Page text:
May ask bosses for 2-3 months of unpaid leave....advice requested

Long story short: Due to burnout, prolonged stress, physical weariness (often sleep-deprivation related) and years of mental-health issues, I am considering asking my company for several months of unpaid leave.

There is a risk of losing my job if I go on such leave and I really don’t want to lose it, but at the same time feel I am nearing a point where I really must give my brain a respite for a few months to breathe hard, sleep hard, and take a super long hard look at where my life stands at the moment. I am also quarter(third? mid?)-life crisis-ing hard right now.

My work performance itself has been solid and good, so that is not likely to weigh against me.

Just asking for everyone’s advice - and particular, the advice of Dopers who are or have been managers/bosses themselves (so I can know how to broach this to bosses/HR.) I realize there is going to have to be a bucketload of “it depends” and YMMV-ing , too.

I could mention to my bosses my psychiatric history and meds and whatnot but I’m not sure whether that would be likely to help or hurt me.

Do you have a good relationship with your doctor? Because qualifying for FMLA is 12 weeks unpaid leave and they can’t fire you or give your job away. FMLA docs are a lot like pill mills, basically a rubber stamp but you have to find them. I got lucky, my doc was legit and so was my medical condition but a shit ton of people at the call center I worked at all went to the same doctor and they all got reviewed and taken off FMLA. Anyway, if you go that route you don’t have to explain or justify your health conditions to your work, just have to get the doc to sign off and send the paperwork in on your behalf.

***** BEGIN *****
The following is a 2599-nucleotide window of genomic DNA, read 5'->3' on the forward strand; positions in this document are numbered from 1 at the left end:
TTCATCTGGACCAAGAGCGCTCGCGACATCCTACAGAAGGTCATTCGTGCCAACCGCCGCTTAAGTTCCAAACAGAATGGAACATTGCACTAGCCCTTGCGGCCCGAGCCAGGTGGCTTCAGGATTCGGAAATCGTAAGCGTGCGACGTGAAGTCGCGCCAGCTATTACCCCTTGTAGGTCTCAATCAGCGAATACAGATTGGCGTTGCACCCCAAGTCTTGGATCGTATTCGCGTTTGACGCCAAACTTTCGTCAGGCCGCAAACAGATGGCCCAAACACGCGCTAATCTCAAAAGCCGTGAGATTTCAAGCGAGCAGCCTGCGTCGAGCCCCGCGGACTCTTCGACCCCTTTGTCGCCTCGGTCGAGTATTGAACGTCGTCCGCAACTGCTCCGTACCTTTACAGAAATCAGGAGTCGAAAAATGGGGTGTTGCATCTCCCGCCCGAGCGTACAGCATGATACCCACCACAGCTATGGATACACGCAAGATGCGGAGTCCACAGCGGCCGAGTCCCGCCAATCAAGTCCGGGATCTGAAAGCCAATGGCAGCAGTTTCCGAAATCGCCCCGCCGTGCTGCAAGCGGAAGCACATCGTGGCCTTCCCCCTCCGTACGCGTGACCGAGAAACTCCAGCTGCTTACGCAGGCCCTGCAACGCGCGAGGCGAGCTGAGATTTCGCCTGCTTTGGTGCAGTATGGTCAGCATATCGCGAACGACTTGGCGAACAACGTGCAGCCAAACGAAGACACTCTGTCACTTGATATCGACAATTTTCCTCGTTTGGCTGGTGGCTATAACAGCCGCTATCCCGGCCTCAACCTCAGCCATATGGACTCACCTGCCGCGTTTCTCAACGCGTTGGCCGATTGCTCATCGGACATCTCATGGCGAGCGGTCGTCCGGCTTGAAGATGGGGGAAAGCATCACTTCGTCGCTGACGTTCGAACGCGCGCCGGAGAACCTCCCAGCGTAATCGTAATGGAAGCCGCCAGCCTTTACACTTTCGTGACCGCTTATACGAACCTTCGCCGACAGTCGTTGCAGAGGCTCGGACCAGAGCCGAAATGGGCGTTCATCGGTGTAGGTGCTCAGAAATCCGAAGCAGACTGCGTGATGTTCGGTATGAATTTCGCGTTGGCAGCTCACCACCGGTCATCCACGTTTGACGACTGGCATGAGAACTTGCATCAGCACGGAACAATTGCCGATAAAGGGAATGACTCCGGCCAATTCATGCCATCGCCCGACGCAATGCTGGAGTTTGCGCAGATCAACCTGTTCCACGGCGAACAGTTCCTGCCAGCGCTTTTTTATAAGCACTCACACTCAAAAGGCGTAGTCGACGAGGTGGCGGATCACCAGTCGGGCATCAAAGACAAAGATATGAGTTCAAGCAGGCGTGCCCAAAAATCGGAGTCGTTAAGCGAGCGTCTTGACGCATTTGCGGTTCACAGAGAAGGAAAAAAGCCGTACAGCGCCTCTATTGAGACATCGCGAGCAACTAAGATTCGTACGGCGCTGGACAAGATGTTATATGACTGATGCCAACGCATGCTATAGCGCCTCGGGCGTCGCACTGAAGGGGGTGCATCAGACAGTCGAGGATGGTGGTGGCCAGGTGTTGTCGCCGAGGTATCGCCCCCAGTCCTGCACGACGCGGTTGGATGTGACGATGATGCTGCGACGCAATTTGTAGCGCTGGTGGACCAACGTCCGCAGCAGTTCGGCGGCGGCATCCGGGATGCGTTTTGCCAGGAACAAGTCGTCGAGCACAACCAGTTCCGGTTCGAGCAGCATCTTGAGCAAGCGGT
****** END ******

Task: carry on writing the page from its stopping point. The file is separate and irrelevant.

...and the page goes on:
When my husband was dying I took a month of unpaid leave from work. The fact I had been open with my management about what was going on with me, and that I’m a valued and reliable worker, probably factored into getting the leave. I was cautioned that under the company rules if I was not back by X date it would be job termination.

As it happened, I didn’t not need the full month and returned after three weeks.

A LOT depends on the HR at your company. Be careful to find out all the rules involved and properly complete all required paperwork.

I don’t think it’s that easy to just say “fuck it! I need me time for three months.”

If your company has a wellness program or EA, you’re going to have to go through a whole list of steps, before they’ll give you the go ahead for three months leave.

Why do you think you need time off anyway? Can’t you just go to counseling on your days off? (Be prepared to answer those questions)

In California anyway, a psychologists note will get you mental health leave. Can that happen where you live?

If you have vacation/PTO time in the bank, I imagine they’re going to want to require you to take that before they let you take unpaid leave.

Yes, this is the case, and I will have to drain it down to zero first.